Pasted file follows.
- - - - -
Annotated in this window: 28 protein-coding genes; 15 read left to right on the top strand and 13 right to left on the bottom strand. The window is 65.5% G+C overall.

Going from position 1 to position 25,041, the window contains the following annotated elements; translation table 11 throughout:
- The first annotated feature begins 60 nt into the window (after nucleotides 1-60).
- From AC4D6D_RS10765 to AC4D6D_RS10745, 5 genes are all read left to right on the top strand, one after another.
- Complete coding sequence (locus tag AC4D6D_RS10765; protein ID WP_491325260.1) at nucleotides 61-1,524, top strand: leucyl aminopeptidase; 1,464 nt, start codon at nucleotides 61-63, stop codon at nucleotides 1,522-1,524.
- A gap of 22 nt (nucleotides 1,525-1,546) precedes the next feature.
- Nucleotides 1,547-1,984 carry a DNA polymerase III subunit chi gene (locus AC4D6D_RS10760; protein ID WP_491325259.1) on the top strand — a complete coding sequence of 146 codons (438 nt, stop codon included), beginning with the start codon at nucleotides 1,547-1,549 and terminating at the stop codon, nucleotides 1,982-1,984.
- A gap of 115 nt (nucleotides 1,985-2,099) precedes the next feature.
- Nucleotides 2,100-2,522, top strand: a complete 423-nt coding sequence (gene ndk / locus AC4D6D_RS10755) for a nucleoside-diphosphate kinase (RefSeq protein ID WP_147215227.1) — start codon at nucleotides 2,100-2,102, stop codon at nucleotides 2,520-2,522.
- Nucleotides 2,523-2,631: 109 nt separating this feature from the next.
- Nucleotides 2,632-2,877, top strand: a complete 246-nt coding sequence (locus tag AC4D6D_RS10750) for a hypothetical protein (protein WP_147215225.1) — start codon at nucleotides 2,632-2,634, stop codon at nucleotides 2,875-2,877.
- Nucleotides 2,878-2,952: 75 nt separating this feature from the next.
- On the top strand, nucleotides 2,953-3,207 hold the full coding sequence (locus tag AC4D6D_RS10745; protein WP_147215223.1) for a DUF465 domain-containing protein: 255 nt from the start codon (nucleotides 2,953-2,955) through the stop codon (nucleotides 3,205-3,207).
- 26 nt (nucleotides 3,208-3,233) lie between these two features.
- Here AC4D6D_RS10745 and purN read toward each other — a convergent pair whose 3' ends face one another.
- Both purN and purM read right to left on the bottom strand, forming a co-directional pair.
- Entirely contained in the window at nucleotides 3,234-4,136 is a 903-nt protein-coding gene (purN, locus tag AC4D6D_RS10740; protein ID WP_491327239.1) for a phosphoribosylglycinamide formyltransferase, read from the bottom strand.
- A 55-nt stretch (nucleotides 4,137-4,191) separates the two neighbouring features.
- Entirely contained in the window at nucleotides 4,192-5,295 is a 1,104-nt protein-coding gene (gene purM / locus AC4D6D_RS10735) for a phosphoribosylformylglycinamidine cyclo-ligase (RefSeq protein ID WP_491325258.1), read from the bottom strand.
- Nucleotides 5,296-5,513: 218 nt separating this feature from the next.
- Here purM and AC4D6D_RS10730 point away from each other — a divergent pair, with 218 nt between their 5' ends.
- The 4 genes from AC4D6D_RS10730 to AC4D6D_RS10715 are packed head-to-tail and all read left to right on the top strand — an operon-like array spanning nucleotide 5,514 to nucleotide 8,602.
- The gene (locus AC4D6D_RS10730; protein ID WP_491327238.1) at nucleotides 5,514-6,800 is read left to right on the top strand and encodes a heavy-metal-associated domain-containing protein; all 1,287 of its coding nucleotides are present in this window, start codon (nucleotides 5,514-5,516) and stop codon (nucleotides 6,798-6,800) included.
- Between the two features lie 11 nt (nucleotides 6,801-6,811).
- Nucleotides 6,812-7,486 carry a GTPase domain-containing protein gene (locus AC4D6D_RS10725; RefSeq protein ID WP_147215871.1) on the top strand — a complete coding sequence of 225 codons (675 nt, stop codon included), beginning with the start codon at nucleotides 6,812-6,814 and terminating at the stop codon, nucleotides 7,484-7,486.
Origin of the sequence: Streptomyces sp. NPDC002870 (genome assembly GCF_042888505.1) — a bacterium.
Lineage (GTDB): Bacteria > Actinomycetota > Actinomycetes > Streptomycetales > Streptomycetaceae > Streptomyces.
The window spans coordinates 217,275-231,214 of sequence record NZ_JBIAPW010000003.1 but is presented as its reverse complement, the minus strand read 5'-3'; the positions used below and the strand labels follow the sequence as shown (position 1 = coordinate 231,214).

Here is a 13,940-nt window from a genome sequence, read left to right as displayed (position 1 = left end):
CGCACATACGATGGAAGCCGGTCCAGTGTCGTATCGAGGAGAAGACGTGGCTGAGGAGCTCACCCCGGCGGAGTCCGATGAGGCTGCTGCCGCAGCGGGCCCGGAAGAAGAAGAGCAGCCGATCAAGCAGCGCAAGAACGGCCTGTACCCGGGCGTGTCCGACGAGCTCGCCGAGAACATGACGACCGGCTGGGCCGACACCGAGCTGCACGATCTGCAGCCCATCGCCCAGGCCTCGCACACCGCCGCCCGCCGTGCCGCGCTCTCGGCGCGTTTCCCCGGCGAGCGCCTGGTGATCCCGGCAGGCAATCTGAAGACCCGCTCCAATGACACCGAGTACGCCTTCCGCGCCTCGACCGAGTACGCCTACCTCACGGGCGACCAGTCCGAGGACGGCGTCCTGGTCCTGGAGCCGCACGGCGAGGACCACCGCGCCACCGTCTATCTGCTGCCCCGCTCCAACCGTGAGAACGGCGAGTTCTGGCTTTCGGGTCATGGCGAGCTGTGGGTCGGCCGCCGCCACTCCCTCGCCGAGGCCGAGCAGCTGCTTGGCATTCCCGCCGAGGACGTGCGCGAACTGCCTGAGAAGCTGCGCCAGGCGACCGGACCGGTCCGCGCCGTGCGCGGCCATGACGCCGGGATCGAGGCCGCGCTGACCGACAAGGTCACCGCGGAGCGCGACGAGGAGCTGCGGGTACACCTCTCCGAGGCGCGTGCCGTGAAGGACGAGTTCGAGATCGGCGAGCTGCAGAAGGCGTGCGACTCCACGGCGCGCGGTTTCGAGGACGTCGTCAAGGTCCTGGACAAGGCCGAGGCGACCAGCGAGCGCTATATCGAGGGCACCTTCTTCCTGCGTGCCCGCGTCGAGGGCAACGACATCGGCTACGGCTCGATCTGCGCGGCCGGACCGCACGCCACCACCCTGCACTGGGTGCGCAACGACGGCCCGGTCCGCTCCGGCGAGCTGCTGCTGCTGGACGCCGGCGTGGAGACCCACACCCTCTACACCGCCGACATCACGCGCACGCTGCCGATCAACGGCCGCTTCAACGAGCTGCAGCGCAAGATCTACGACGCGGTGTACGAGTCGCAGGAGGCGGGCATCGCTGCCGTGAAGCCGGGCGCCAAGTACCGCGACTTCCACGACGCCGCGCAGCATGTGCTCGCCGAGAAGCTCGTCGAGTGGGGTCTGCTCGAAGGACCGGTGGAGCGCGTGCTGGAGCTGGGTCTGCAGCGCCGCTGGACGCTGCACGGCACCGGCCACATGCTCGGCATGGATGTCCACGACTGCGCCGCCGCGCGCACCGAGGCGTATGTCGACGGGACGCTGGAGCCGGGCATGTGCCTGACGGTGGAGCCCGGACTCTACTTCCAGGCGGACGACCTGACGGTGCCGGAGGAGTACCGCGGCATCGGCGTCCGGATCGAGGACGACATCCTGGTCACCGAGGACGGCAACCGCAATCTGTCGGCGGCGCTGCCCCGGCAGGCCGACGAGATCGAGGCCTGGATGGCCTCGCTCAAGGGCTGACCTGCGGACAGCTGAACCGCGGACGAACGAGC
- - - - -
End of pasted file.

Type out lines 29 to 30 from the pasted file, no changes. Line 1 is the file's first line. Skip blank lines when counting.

Here is a 13,940-nt window from a genome sequence, read left to right as displayed (position 1 = left end):
CGCACATACGATGGAAGCCGGTCCAGTGTCGTATCGAGGAGAAGACGTGGCTGAGGAGCTCACCCCGGCGGAGTCCGATGAGGCTGCTGCCGCAGCGGGCCCGGAAGAAGAAGAGCAGCCGATCAAGCAGCGCAAGAACGGCCTGTACCCGGGCGTGTCCGACGAGCTCGCCGAGAACATGACGACCGGCTGGGCCGACACCGAGCTGCACGATCTGCAGCCCATCGCCCAGGCCTCGCACACCGCCGCCCGCCGTGCCGCGCTCTCGGCGCGTTTCCCCGGCGAGCGCCTGGTGATCCCGGCAGGCAATCTGAAGACCCGCTCCAATGACACCGAGTACGCCTTCCGCGCCTCGACCGAGTACGCCTACCTCACGGGCGACCAGTCCGAGGACGGCGTCCTGGTCCTGGAGCCGCACGGCGAGGACCACCGCGCCACCGTCTATCTGCTGCCCCGCTCCAACCGTGAGAACGGCGAGTTCTGGCTTTCGGGTCATGGCGAGCTGTGGGTCGGCCGCCGCCACTCCCTCGCCGAGGCCGAGCAGCTGCTTGGCATTCCCGCCGAGGACGTGCGCGAACTGCCTGAGAAGCTGCGCCAGGCGACCGGACCGGTCCGCGCCGTGCGCGGCCATGACGCCGGGATCGAGGCCGCGCTGACCGACAAGGTCACCGCGGAGCGCGACGAGGAGCTGCGGGTACACCTCTCCGAGGCGCGTGCCGTGAAGGACGAGTTCGAGATCGGCGAGCTGCAGAAGGCGTGCGACTCCACGGCGCGCGGTTTCGAGGACGTCGTCAAGGTCCTGGACAAGGCCGAGGCGACCAGCGAGCGCTATATCGAGGGCACCTTCTTCCTGCGTGCCCGCGTCGAGGGCAACGACATCGGCTACGGCTCGATCTGCGCGGCCGGACCGCACGCCACCACCCTGCACTGGGTGCGCAACGACGGCCCGGTCCGCTCCGGCGAGCTGCTGCTGCTGGACGCCGGCGTGGAGACCCACACCCTCTACACCGCCGACATCACGCGCACGCTGCCGATCAACGGCCGCTTCAACGAGCTGCAGCGCAAGATCTACGACGCGGTGTACGAGTCGCAGGAGGCGGGCATCGCTGCCGTGAAGCCGGGCGCCAAGTACCGCGACTTCCACGACGCCGCGCAGCATGTGCTCGCCGAGAAGCTCGTCGAGTGGGGTCTGCTCGAAGGACCGGTGGAGCGCGTGCTGGAGCTGGGTCTGCAGCGCCGCTGGACGCTGCACGGCACCGGCCACATGCTCGGCATGGATGTCCACGACTGCGCCGCCGCGCGCACCGAGGCGTATGTCGACGGGACGCTGGAGCCGGGCATGTGCCTGACGGTGGAGCCCGGACTCTACTTCCAGGCGGACGACCTGACGGTGCCGGAGGAGTACCGCGGCATCGGCGTCCGGATCGAGGACGACATCCTGGTCACCGAGGACGGCAACCGCAATCTGTCGGCGGCGCTGCCCCGGCAGGCCGACGAGATCGAGGCCTGGATGGCCTCGCTCAAGGGCTGACCTGCGGACAGCTGAACCGCGGACGAACGAGC